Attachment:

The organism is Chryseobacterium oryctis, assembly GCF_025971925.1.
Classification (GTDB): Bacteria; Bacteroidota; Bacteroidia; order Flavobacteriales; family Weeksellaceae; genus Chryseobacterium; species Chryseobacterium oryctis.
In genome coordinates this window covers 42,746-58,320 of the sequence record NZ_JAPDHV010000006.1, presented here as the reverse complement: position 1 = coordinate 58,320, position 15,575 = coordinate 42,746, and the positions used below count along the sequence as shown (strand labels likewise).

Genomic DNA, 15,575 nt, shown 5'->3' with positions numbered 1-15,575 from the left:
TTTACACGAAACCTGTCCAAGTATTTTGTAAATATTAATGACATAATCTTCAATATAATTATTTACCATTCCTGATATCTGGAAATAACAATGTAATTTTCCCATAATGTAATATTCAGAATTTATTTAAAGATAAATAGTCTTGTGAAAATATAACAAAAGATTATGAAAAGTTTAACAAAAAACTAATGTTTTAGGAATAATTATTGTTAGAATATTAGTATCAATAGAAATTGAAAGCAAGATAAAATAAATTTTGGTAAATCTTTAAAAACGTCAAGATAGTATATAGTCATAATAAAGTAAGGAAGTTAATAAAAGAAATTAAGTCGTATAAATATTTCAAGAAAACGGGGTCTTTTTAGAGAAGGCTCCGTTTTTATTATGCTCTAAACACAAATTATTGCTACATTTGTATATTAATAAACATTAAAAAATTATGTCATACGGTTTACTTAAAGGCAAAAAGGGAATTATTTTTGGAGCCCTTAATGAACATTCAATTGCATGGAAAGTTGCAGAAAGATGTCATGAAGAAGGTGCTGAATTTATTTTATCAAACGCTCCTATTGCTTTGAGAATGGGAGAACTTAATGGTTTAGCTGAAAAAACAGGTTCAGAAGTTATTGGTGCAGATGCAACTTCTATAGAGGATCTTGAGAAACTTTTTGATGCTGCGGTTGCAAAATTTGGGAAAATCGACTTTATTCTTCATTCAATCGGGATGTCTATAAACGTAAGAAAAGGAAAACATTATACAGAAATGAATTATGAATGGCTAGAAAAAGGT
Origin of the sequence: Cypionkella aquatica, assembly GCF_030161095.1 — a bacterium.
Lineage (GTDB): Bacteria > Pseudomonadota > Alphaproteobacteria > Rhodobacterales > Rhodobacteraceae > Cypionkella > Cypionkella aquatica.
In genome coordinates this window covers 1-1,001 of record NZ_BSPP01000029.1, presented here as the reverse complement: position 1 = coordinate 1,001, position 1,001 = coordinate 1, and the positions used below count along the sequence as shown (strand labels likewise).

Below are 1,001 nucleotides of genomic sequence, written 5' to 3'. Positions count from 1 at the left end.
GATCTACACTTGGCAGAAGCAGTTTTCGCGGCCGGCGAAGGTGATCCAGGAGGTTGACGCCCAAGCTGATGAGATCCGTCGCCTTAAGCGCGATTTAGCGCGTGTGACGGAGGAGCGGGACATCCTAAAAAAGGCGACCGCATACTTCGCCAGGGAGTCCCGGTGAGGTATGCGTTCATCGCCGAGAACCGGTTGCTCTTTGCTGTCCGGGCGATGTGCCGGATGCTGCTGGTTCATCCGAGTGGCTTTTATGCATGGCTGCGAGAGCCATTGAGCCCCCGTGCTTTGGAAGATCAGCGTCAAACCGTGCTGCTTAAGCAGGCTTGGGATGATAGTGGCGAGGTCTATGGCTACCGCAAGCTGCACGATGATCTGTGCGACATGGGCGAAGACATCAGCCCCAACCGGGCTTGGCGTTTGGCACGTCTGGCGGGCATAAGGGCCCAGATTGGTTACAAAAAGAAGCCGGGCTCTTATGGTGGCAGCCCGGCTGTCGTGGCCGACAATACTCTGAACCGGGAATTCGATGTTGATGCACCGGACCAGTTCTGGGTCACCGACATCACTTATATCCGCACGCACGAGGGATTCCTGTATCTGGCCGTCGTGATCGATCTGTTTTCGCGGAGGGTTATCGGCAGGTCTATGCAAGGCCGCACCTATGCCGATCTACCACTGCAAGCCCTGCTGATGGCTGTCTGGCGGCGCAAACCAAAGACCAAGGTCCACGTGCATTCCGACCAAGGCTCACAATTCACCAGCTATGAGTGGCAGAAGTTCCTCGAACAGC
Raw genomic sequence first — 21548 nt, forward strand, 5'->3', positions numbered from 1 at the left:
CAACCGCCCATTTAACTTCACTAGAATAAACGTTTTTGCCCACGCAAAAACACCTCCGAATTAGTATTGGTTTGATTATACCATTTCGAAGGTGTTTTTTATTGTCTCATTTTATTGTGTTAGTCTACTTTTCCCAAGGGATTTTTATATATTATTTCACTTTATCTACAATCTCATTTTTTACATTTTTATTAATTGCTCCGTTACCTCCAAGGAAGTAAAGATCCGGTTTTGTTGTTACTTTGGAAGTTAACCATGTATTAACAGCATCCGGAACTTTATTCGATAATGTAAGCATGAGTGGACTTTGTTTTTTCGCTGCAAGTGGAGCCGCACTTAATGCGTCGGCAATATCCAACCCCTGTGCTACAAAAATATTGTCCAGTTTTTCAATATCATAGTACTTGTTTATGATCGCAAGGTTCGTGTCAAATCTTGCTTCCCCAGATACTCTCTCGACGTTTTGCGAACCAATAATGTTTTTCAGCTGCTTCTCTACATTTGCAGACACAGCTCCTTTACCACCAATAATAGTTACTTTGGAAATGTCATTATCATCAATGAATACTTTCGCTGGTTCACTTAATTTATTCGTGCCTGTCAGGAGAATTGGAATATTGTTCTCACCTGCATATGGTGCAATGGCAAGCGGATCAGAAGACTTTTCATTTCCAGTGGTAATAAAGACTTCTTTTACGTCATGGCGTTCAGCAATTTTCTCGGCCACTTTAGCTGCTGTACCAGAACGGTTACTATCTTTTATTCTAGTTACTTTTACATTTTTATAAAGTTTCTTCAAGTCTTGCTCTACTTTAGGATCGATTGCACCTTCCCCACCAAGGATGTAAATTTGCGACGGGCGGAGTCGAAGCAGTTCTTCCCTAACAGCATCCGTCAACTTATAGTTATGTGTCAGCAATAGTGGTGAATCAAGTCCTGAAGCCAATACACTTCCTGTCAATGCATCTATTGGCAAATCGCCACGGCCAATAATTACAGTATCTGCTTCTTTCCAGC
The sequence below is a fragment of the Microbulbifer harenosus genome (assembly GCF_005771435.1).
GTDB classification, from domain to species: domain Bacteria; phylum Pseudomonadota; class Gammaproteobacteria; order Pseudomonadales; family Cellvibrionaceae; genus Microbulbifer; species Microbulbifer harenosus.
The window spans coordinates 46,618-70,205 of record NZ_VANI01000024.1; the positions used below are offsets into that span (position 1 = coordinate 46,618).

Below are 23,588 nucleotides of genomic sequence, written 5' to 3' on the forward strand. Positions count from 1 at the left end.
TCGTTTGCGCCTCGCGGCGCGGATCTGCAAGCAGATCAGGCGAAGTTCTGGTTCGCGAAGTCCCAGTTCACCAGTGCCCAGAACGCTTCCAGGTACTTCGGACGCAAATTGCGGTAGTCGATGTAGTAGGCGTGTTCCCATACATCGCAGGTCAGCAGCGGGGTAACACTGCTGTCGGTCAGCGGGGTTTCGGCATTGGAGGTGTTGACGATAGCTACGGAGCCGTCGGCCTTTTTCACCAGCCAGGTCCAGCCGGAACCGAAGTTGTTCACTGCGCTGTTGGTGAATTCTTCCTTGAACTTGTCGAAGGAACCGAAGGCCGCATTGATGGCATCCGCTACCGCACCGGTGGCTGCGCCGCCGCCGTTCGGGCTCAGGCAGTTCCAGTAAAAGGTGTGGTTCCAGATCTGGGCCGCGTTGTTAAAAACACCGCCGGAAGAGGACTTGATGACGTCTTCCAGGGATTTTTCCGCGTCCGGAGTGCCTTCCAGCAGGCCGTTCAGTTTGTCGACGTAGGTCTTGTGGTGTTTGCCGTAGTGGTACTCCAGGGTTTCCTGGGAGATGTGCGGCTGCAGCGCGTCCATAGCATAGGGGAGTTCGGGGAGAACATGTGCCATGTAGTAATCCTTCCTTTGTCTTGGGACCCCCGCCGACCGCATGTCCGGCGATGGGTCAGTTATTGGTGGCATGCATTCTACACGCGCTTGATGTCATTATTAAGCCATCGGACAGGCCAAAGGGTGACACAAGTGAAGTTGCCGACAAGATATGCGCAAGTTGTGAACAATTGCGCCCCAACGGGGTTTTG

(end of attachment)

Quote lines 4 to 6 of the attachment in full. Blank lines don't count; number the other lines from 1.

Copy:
Genomic DNA, 15,575 nt, shown 5'->3' with positions numbered 1-15,575 from the left:
TTTACACGAAACCTGTCCAAGTATTTTGTAAATATTAATGACATAATCTTCAATATAATTATTTACCATTCCTGATATCTGGAAATAACAATGTAATTTTCCCATAATGTAATATTCAGAATTTATTTAAAGATAAATAGTCTTGTGAAAATATAACAAAAGATTATGAAAAGTTTAACAAAAAACTAATGTTTTAGGAATAATTATTGTTAGAATATTAGTATCAATAGAAATTGAAAGCAAGATAAAATAAATTTTGGTAAATCTTTAAAAACGTCAAGATAGTATATAGTCATAATAAAGTAAGGAAGTTAATAAAAGAAATTAAGTCGTATAAATATTTCAAGAAAACGGGGTCTTTTTAGAGAAGGCTCCGTTTTTATTATGCTCTAAACACAAATTATTGCTACATTTGTATATTAATAAACATTAAAAAATTATGTCATACGGTTTACTTAAAGGCAAAAAGGGAATTATTTTTGGAGCCCTTAATGAACATTCAATTGCATGGAAAGTTGCAGAAAGATGTCATGAAGAAGGTGCTGAATTTATTTTATCAAACGCTCCTATTGCTTTGAGAATGGGAGAACTTAATGGTTTAGCTGAAAAAACAGGTTCAGAAGTTATTGGTGCAGATGCAACTTCTATAGAGGATCTTGAGAAACTTTTTGATGCTGCGGTTGCAAAATTTGGGAAAATCGACTTTATTCTTCATTCAATCGGGATGTCTATAAACGTAAGAAAAGGAAAACATTATACAGAAATGAATTATGAATGGCTAGAAAAAGGT
Origin of the sequence: Cypionkella aquatica, assembly GCF_030161095.1 — a bacterium.